Selling with Sex- Time for Change? – Clippings Autumn 2019

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Sex is good.

Well. Sex is a good time, for both members involved. Unless if you’re part of the 0.4% of asexuals in Britain (aged 16 to 44)[1] you will probably like sex and likely think about sex 19 times a day if you’re a man, and 10 times a day if you’re a woman[2]. If you don’t conform to gender norms or are generally part of the rapidly growing number of LGBTQ+ representing minority, you’ll probably feel left out, or simply tired of the cisgender, hyper heterosexual advertising seen everywhere in advertising.

“We estimate that 4.2% of people aged 16 to 24 years identify as lesbian, gay or bisexual, a higher proportion than for other older age groups. Around 7 in 10 of the lesbian, gay or bisexual population are single and have never married or registered a civil partnership. This reflects the younger age structure of this population and that legal unions for same-sex couples are relatively new. ”
Paula Guy, Population Statistics Division, Office for National Statistics.[3]

Picture from Brian Kyed on Unsplash

LGBT representation is nothing new, but it’s a matter of how they are being portrayed. Joe Parker, an ad executive at customer experience agency Biglight, explained that the portrayal of LGBT+ people still seems to be a “checkbox” for brands[4]. Adverts often show a diverse family in terms of background and ethnicity, this is good, but it’s not enough, especially when it just looks forced. Our world is much more diverse than the colour of our skin. Simply because advertising and appealing to minorities won’t get businesses as much money as marketing towards the larger population, doesn’t mean an effort shouldn’t be taken. Companies, producers, and corporate businesses that simplify the LBGT populace down to an inclusion in an advert to seem more diverse, are no better than men who objectify women.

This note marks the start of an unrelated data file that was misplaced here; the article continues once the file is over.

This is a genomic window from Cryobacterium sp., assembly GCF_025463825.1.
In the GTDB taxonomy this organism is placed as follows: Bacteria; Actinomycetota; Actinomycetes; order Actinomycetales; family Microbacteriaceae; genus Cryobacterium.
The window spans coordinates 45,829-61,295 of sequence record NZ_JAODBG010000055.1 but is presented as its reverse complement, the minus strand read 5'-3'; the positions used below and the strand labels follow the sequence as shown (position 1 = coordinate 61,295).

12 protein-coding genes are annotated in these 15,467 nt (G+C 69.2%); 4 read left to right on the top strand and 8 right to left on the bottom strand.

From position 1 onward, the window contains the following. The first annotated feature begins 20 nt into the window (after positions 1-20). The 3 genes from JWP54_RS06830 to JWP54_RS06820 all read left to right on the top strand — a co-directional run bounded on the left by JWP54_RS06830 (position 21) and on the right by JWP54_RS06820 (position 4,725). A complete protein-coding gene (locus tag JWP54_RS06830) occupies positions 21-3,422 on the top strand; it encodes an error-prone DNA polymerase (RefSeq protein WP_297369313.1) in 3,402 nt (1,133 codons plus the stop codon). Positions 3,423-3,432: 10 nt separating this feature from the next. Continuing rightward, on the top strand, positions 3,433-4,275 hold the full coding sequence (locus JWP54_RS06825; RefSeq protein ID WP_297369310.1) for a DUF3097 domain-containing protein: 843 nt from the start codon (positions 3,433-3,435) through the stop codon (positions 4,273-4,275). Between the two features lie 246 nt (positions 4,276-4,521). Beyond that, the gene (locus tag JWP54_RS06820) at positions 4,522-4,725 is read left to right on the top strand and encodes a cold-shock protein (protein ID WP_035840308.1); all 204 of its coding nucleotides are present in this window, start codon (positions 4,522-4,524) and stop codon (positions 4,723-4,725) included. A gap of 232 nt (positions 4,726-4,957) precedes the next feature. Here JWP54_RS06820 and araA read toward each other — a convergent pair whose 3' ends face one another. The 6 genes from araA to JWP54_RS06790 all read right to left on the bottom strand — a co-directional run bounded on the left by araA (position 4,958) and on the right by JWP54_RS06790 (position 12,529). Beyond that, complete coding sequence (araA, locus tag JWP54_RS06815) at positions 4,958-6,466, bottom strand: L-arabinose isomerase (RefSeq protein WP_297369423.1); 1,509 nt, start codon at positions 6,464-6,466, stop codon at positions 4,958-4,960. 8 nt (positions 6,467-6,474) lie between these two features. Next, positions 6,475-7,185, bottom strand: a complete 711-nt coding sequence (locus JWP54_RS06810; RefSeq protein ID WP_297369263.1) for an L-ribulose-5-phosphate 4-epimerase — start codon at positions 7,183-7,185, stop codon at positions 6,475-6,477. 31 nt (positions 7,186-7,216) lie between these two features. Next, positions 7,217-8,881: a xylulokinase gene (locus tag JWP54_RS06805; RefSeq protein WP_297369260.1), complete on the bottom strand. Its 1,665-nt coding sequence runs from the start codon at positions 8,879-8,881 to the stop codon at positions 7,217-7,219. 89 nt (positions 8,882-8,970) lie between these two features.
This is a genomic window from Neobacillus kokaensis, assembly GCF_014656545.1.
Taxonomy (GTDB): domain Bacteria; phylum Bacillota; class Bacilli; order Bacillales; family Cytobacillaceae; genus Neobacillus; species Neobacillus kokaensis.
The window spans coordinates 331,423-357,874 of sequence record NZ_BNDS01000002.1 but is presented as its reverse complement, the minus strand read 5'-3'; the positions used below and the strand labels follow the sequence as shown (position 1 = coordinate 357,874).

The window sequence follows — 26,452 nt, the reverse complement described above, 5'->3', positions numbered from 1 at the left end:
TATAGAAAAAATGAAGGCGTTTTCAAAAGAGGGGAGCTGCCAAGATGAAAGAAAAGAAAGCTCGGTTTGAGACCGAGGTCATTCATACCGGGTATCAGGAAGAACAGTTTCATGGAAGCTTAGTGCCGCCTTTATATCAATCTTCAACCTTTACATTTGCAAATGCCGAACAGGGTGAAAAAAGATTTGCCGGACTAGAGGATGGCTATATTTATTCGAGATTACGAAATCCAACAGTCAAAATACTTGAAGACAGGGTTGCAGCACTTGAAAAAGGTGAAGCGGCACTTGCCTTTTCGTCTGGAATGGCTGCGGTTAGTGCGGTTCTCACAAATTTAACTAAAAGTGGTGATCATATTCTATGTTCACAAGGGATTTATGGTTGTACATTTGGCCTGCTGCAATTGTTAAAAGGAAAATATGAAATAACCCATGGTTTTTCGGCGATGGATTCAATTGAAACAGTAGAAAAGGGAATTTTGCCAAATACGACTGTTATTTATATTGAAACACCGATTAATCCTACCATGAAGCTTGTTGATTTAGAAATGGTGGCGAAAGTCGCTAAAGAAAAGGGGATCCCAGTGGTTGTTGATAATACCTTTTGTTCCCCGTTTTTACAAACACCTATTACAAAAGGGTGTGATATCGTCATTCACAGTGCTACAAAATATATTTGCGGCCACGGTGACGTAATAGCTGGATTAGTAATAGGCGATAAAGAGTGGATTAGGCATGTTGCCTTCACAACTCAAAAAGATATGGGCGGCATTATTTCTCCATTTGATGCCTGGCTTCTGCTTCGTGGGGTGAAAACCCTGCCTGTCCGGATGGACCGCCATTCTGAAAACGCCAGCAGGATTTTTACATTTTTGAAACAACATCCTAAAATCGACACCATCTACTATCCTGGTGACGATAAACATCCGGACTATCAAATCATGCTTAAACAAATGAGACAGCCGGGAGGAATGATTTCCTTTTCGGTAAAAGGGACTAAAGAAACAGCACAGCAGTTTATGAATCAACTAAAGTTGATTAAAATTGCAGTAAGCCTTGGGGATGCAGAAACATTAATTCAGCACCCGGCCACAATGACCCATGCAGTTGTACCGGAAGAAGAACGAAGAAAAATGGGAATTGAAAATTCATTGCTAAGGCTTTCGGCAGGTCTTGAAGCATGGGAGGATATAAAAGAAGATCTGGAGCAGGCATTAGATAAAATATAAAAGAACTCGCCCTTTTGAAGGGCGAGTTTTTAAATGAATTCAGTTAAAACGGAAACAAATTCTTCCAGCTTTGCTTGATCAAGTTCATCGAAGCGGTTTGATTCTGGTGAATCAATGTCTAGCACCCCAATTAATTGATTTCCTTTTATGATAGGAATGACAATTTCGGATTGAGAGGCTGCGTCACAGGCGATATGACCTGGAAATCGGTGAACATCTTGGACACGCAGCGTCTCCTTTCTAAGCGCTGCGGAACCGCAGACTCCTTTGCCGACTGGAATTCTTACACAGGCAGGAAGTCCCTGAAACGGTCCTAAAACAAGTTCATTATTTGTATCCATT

To quote Asad Dhunna, an LGBT+ Muslim advocate, writer and a member of PrideAM, the ad industry’s LGBT+ leadership group: “Many brands have got the ‘LG’ of LGBT+ right, but I cannot think of those that go beyond that, or even brands that get the representation of the lesbian community right,”[4]

Charlotte Summers, writing for DIVA magazine- a magazine published monthly in the UK for lesbians and bisexual women, explains it perfectly:

“As a femme lesbian myself, seeing a character that mirrors me is amazing, but the problem lies within the content. A lot of these romances include a married heterosexual couple but the woman strays with a lesbian lover. They also include a lot (and I mean a lot) of sex, which often is a straight guys fantasy of what lesbian sex is.”

The large part of media portrayal of LBGT, most commonly lesbian people, is highly sexualised. Especially because of the porn industry, lesbian romances have been geared towards appealing to straight men in media for a long enough time that men will approach real lesbian women and ask for entertainment, which had led to many incidents of conflict. An incident back in May sparked national outrage, a full report you can read here.

However, Charlotte Summers is also the founder of the @reclaimyourlabel drive on instagram. With only 475 followers as of writing this article, the campaign to bring about awareness of the sexualisation of queer women on a very popular platform is critically low. If you have Instagram, please like and follow the page. Diversity is important. Representation is important, but it’s not a checklist to make big companies seem inclusive. There are real LGBT people living real lives, suffering much more than any company would have you believe, away from stereotypes and societal norms.

You can make a change.

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